My husband and I coincidentally arrived home from work this evening at the same time. We walked in the door to be greeted by our 16-month-old daughter, Stella, who was in the babysitter’s arms, all smiles. She squealed in excitement and reached out her arms. My husband, glowing with adoration towards his baby girl, reached his arms out to get her. You could just feel his daddy pride. I saw it in slow motion and set it to a touching instrumental version of “My Girl” in my head. But then suddenly Stella did some form of sharp karate chop down and blocked her dad’s arms. “NO,” she said sharply and proceeded to reach and squirm to get to me. She gave me a warm, welcoming smile, after just having sprayed her daddy with daggers. Of course, I was happy to receive her, but I felt sorry for my husband who was slowly lowering his arms, his smile fading into a look of confusion, daddy glow departing and slowly being replaced with an Eeyore gray.
The Blog Zone
Real stories. Real opinions. Real moms (and a dad!). The Blog Zone is your peek into all things pregnancy and parenting.
Even though you may be a working mom, spending many of your hours away from home, you can still bond with your toddler in a meaningful way. Sure, you wish you could have more time during the week to be with your little peanut, but try to focus on the quality of your time spent together, not the quantity. When you make your child feel loved and secure, she will feel closer, more bonded to you. Here are some ways to bond with your toddler when you are a working mom.
The Affordable Care Act has sparked endless political debate, but now that Obamacare is officially the law of the land, how has health insurance coverage changed for moms and moms-to-be?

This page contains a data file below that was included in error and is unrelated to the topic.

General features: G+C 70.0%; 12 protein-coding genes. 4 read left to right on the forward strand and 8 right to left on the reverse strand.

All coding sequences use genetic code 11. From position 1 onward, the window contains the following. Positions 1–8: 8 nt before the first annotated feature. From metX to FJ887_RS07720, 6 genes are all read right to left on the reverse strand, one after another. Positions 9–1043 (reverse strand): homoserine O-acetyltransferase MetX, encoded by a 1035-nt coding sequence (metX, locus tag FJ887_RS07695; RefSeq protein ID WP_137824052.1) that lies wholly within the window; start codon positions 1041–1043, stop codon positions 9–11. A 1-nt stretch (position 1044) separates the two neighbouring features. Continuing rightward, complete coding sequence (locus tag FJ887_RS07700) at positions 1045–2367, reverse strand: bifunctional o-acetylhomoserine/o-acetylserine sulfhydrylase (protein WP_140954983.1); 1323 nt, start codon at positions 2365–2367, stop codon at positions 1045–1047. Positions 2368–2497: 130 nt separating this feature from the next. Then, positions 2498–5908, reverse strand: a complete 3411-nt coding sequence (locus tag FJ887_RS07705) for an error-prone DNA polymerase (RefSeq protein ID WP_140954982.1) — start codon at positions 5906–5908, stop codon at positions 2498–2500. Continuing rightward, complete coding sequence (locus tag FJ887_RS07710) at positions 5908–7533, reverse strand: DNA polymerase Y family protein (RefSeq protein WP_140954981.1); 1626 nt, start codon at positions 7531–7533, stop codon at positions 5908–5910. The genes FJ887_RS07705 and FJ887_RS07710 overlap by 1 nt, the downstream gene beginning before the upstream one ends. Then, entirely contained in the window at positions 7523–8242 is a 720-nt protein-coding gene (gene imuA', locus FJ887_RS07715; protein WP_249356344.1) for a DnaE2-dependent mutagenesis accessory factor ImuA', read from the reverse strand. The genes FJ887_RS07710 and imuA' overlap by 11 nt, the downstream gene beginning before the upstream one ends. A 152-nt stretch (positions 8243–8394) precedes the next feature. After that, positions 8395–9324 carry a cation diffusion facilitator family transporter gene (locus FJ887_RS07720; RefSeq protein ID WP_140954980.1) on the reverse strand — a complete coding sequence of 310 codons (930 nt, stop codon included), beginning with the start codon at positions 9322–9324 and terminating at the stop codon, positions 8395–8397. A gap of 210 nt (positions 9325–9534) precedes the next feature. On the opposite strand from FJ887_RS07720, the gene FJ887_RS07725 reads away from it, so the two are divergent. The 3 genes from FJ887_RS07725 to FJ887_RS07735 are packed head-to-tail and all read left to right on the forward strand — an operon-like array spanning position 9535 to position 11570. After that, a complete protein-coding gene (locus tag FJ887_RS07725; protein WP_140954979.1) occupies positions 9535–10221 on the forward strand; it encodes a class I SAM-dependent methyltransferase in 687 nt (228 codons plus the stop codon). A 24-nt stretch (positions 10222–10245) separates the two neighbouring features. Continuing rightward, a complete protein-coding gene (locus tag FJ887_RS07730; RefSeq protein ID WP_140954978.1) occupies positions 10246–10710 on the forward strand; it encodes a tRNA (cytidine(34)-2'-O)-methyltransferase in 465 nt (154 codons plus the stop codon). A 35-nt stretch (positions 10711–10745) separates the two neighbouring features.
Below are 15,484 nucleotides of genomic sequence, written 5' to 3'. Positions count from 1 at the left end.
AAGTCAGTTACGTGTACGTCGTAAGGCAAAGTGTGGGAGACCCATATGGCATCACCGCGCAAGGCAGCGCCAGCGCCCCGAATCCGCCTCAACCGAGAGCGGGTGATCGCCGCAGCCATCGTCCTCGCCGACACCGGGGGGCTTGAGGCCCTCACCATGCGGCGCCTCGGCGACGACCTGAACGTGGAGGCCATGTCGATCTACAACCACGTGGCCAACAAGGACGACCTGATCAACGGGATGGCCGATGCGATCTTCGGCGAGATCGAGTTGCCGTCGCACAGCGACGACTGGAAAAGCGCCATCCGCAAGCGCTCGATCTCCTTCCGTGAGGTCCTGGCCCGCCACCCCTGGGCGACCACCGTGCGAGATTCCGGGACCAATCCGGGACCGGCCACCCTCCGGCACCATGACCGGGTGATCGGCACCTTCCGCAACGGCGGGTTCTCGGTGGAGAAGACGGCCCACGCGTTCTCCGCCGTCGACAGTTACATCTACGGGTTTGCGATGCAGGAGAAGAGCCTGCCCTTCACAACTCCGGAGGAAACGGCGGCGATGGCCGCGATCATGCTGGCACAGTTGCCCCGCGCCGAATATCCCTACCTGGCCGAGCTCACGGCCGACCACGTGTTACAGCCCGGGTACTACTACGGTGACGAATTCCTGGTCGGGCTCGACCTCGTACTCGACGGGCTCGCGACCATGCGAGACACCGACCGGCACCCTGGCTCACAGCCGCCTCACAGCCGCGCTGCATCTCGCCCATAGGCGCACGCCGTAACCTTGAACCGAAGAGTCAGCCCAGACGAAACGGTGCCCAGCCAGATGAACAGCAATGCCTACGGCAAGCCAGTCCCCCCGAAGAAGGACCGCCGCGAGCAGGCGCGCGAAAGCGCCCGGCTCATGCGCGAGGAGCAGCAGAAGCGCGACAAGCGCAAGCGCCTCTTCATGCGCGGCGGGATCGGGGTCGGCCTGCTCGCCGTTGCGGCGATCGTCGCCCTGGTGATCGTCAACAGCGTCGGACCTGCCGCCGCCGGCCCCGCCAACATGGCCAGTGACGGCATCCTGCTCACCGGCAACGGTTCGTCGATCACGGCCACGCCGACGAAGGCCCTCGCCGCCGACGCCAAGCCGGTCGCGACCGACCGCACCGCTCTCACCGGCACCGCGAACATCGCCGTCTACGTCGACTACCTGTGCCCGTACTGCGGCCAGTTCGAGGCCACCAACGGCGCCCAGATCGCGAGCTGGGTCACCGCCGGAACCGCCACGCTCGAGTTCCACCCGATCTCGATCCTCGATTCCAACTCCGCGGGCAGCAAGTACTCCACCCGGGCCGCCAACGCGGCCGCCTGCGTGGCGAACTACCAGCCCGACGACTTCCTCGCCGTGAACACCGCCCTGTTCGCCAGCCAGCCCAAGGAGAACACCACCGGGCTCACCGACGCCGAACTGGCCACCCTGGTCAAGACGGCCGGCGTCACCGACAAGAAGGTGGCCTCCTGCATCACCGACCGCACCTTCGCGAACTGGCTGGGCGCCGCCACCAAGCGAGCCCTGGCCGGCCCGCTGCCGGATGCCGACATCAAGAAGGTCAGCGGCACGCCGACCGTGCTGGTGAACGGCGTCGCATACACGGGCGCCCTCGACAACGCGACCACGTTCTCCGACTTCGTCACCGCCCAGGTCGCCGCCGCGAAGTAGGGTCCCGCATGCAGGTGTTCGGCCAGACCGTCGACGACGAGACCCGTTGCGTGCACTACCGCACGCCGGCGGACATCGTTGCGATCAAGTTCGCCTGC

As a mom to a young toddler, I do all the normal, every day parenting things that other parents do… for the most part. I abide by most of the widely accepted parenting rules. I care for my daughter. I show her love. I keep her safe. But I admit that I sometimes do some quirky things and bend some rules when no one is around.
It’s late and one of the kids has a fever or you suspect they are sick because something just seems “off.” You can’t call your doctor’s office and doing a Google-search just scared the crap out of you. Here are 7 helpful alternate ways to get answers to your questions. Please note these suggestions are ideal for non-emergency situations.
I love you, sweet baby!
Can you repeat this five-word phrase at least 20 times per hour? If you’re a mom to a preterm baby, adding these 100 words (or any 100 extra words) to how much you say to your baby may make a big difference in your child’s speech development, according to new research linking adult speech exposure in preterm infants with their later speech development as toddlers.
Making baby food is simpler than it sounds. I head up a blog about cooking for kids and with three small fries of my own, you can believe I’ve made a lot of baby food. I’m gearing up to do it again when our fourth is born in May and these are my favorite ways to do it.
Want to play music for your little one that has toddler-appropriate lyrics but isn’t sung by a cartoon, a puppet or a grown man dressed like a dinosaur? In other words, want to play music for junior that entertains children without ostracizing adults? Here are 7 albums intended to delight the youngsters and parents, alike.
To All The Grandmas:
One of the biggest lessons I’ve learned as a parent, especially as my brood has grown, is how the old adage, “It takes a village,” is one of the truest statements ever uttered. The learning curve as a new parent is so very steep, and the more children that are added, the more of a roller coaster this parenting gig is. Grandmas, you especially play such an important role when it comes to helping to raise and support your grandchildren, which in turn helps to shape us as parents.
Thank you for coming over to hold the newborn so us moms can take a shower.
Thank you for your willingness to field phone calls, no matter what time of day or night, to help pass on your experienced parenting wisdom.
Deciding when to try for baby number two was easy. We knew we wanted our kids to be about two years apart, but weren’t sure how long it would take to conceive the second time around. It took much less time to get pregnant with my son than with my daughter. Since having my son, we’ve been contemplating whether or not to have a third. Even though there are plenty of signs that I’m not done having babies when you look around my house, the decision has not been as clear internally until recently.